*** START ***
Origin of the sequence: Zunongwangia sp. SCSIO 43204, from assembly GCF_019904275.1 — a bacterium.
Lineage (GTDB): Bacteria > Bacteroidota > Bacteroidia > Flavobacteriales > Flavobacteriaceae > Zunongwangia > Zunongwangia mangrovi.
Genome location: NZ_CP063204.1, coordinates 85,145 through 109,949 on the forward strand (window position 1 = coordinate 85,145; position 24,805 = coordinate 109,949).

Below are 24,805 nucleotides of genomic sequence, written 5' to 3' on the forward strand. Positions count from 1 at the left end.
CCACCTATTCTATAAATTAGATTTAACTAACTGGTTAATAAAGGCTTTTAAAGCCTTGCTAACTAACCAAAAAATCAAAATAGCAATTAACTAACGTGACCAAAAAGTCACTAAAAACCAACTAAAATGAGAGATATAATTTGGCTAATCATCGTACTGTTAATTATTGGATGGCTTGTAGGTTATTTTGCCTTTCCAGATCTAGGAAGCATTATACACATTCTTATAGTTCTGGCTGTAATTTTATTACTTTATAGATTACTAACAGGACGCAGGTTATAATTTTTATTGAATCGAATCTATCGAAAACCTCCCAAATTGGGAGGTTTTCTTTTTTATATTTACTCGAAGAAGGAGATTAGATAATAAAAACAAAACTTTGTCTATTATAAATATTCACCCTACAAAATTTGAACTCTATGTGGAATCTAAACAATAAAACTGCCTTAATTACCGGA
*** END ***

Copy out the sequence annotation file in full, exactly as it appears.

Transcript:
Origin of the sequence: Zunongwangia sp. SCSIO 43204, from assembly GCF_019904275.1 — a bacterium.
Lineage (GTDB): Bacteria > Bacteroidota > Bacteroidia > Flavobacteriales > Flavobacteriaceae > Zunongwangia > Zunongwangia mangrovi.
Genome location: NZ_CP063204.1, coordinates 85,145 through 109,949 on the forward strand (window position 1 = coordinate 85,145; position 24,805 = coordinate 109,949).

Below are 24,805 nucleotides of genomic sequence, written 5' to 3' on the forward strand. Positions count from 1 at the left end.
CCACCTATTCTATAAATTAGATTTAACTAACTGGTTAATAAAGGCTTTTAAAGCCTTGCTAACTAACCAAAAAATCAAAATAGCAATTAACTAACGTGACCAAAAAGTCACTAAAAACCAACTAAAATGAGAGATATAATTTGGCTAATCATCGTACTGTTAATTATTGGATGGCTTGTAGGTTATTTTGCCTTTCCAGATCTAGGAAGCATTATACACATTCTTATAGTTCTGGCTGTAATTTTATTACTTTATAGATTACTAACAGGACGCAGGTTATAATTTTTATTGAATCGAATCTATCGAAAACCTCCCAAATTGGGAGGTTTTCTTTTTTATATTTACTCGAAGAAGGAGATTAGATAATAAAAACAAAACTTTGTCTATTATAAATATTCACCCTACAAAATTTGAACTCTATGTGGAATCTAAACAATAAAACTGCCTTAATTACCGGA